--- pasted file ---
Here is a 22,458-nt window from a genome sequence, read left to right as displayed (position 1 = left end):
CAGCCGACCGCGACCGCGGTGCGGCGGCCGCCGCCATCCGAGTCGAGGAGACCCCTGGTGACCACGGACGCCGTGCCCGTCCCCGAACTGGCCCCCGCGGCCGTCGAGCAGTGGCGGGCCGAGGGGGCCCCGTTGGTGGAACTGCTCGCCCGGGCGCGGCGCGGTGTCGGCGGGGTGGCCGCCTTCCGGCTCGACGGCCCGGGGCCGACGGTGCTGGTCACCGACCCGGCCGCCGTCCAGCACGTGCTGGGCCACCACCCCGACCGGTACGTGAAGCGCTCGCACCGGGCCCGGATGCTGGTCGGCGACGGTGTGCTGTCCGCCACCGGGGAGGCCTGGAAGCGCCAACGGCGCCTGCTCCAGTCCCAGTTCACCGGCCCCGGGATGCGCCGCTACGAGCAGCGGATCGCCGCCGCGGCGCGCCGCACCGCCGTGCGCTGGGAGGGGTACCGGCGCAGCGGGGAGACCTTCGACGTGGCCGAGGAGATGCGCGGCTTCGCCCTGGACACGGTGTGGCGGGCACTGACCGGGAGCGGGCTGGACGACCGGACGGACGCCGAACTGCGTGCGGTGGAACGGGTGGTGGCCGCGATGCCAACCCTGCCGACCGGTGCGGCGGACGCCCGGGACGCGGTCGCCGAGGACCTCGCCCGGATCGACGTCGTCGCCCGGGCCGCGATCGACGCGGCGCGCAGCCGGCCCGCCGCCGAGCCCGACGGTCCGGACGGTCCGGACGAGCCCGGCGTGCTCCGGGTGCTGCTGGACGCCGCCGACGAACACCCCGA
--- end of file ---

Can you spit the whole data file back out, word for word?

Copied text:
Here is a 22,458-nt window from a genome sequence, read left to right as displayed (position 1 = left end):
CAGCCGACCGCGACCGCGGTGCGGCGGCCGCCGCCATCCGAGTCGAGGAGACCCCTGGTGACCACGGACGCCGTGCCCGTCCCCGAACTGGCCCCCGCGGCCGTCGAGCAGTGGCGGGCCGAGGGGGCCCCGTTGGTGGAACTGCTCGCCCGGGCGCGGCGCGGTGTCGGCGGGGTGGCCGCCTTCCGGCTCGACGGCCCGGGGCCGACGGTGCTGGTCACCGACCCGGCCGCCGTCCAGCACGTGCTGGGCCACCACCCCGACCGGTACGTGAAGCGCTCGCACCGGGCCCGGATGCTGGTCGGCGACGGTGTGCTGTCCGCCACCGGGGAGGCCTGGAAGCGCCAACGGCGCCTGCTCCAGTCCCAGTTCACCGGCCCCGGGATGCGCCGCTACGAGCAGCGGATCGCCGCCGCGGCGCGCCGCACCGCCGTGCGCTGGGAGGGGTACCGGCGCAGCGGGGAGACCTTCGACGTGGCCGAGGAGATGCGCGGCTTCGCCCTGGACACGGTGTGGCGGGCACTGACCGGGAGCGGGCTGGACGACCGGACGGACGCCGAACTGCGTGCGGTGGAACGGGTGGTGGCCGCGATGCCAACCCTGCCGACCGGTGCGGCGGACGCCCGGGACGCGGTCGCCGAGGACCTCGCCCGGATCGACGTCGTCGCCCGGGCCGCGATCGACGCGGCGCGCAGCCGGCCCGCCGCCGAGCCCGACGGTCCGGACGGTCCGGACGAGCCCGGCGTGCTCCGGGTGCTGCTGGACGCCGCCGACGAACACCCCGA